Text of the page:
You wont see. So the superficial stitches, just to really sort of approximate them from the top of the skin. Now, depending on where in the body the stitches are they will be removed at a different time, and this is really just to stop the dot marks that you sometimes get around on either side of the scar, so the old fashioned scar will be a scar in the middle, dots on the side. The dots are caused by growth of the top layers of the skins down the sides of where the stitches are, and this only occurs if the stitches are left in too long and the best time to remove the stitches varies from side to side. So on thin skin areas, such as the face, we tend to remove the stitches at about five.
Days. On thicker areas such as the palm of the hand where the skin is really quite thick we can leave the stitches for up to two weeks without getting the surrounding dots. So when you’ve had your skin lesion removed we will give you, or you should be given an appointment to have your stitches removed, and it’s very important that you do attend this so that the nurses or s can check that everything is healing well, and remove the stitches as planned and hopefully give you the results of your histology at that stage. So in the intervening period, if you’ve had an operation on your face it’s very important to try and reduce the excess blood flow to the area, so that means in the first couple.
Of days avoiding anything that increases blood flow. Aerobic activity, alcohol, and in particular any sort of leaning down activity which puts your head lower than your heart because that tends to cause blood to rush to the face and more chance of bleeding and swelling of the area. So try and keep your head up, a couple more pillows at night to reduce the swelling, and that applies to any area of the body. So try and elevate whichever bit as far as you can and reduce everything that causes blood to go there. If it is tender once the anaesthetic wares off we tend to recommend that you just take paracetamols, that is actually very effective at controlling the pain, and nonsteroidal.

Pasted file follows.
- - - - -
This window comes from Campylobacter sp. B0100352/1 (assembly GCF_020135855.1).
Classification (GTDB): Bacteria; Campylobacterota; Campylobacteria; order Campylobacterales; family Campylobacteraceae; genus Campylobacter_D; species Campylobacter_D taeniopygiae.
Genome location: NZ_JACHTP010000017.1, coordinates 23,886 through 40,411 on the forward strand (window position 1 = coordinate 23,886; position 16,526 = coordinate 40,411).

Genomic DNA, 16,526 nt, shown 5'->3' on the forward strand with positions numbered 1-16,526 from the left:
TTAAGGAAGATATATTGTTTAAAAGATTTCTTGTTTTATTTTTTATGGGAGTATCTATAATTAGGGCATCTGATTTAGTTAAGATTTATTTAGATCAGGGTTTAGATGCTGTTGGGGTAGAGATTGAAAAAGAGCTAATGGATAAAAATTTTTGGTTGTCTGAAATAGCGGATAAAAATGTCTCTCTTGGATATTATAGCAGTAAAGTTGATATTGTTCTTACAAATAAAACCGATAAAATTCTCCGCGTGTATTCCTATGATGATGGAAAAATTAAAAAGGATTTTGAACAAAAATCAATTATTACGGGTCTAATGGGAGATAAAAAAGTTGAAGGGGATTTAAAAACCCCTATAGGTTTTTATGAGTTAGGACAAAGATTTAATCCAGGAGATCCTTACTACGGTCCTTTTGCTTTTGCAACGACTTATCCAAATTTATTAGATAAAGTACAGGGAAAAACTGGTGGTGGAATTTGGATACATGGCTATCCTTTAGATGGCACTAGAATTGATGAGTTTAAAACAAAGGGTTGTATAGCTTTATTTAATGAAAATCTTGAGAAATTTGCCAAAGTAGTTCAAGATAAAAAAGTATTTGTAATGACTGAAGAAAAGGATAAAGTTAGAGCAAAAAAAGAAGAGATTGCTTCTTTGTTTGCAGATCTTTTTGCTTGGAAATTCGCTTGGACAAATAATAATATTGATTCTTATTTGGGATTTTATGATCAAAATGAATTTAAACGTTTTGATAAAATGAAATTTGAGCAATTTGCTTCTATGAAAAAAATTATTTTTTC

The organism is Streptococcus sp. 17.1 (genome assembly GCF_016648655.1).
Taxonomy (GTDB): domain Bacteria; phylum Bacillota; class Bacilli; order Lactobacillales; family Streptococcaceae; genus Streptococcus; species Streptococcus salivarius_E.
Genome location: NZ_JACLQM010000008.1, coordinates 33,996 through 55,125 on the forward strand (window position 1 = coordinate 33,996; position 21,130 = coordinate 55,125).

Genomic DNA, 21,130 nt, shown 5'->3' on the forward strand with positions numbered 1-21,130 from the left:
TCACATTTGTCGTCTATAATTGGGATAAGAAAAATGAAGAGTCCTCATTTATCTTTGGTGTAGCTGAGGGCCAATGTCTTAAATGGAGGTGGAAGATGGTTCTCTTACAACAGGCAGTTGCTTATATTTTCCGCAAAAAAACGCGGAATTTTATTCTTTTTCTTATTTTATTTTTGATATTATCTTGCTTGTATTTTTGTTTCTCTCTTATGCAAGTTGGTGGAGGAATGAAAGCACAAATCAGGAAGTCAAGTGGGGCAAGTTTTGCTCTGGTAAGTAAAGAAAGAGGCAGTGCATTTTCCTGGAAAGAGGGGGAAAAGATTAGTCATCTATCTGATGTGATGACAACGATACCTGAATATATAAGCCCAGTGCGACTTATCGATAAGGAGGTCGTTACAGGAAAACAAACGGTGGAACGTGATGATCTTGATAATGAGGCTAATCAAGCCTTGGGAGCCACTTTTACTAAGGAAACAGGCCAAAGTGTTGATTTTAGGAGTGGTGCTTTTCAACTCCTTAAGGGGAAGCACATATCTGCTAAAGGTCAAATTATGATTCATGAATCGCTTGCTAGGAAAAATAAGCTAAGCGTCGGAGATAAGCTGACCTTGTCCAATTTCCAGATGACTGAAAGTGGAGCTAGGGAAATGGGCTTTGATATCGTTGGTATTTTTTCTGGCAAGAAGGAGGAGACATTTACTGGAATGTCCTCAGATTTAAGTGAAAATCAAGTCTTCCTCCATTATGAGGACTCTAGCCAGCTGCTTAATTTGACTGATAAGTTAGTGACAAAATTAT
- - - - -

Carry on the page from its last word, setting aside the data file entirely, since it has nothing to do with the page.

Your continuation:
Drugs such as Ibuprofen, Volterol are generally not recommended because they can increase the risk of bleeding, they can thin the blood and you are more likely to get bleeding from the areas. So generally we don’t recommend those. So normally paracetamol should be absolutely fine and if the pain is not controlled by paracetamol we normally encourage you to contact us because it might be good just to check everything is okay, because normally after these procedures it really shouldn’t be that uncomfortable. So we like you to keep the wound try until you have your stitches removed, so you can shower and just try and keep the area as dry as possible, and the dressings we use will.
Stay on for a week. When the stitches are removed the nurse or will give you instructions about what to do with the scar. The scar normally heals very well initially, then it will go through a red phase which lasts two to three months following surgery, and thereafter the scar tends to settle. The reason you get the red phase is that the body is trying to heal the area. Once the body senses it’s healed it remodels the scar and then the scar becomes flatter, paler, and eventually we hope that the scar will turn to a very fine silvery line which is difficult to see, and as I mentioned we try and orientate it along a natural crease so it’s difficult to see.
So surgical removal is generally done under local anaesthetic. The anaesthetic itself going in is slightly uncomfortable, but thereafter you shouldn’t feel any pain, and the recovery should be fairly straightforward, but you do need to obviously contact us is you have any concerns. So I hope that’s been helpful. If you would like any more information about skin lesions and their removal please contact us either by ringing 01844 214 362 or by contacting us via the Aurora s Website which is auroras. Thanks very much for listening and we look forward to seeing you soon.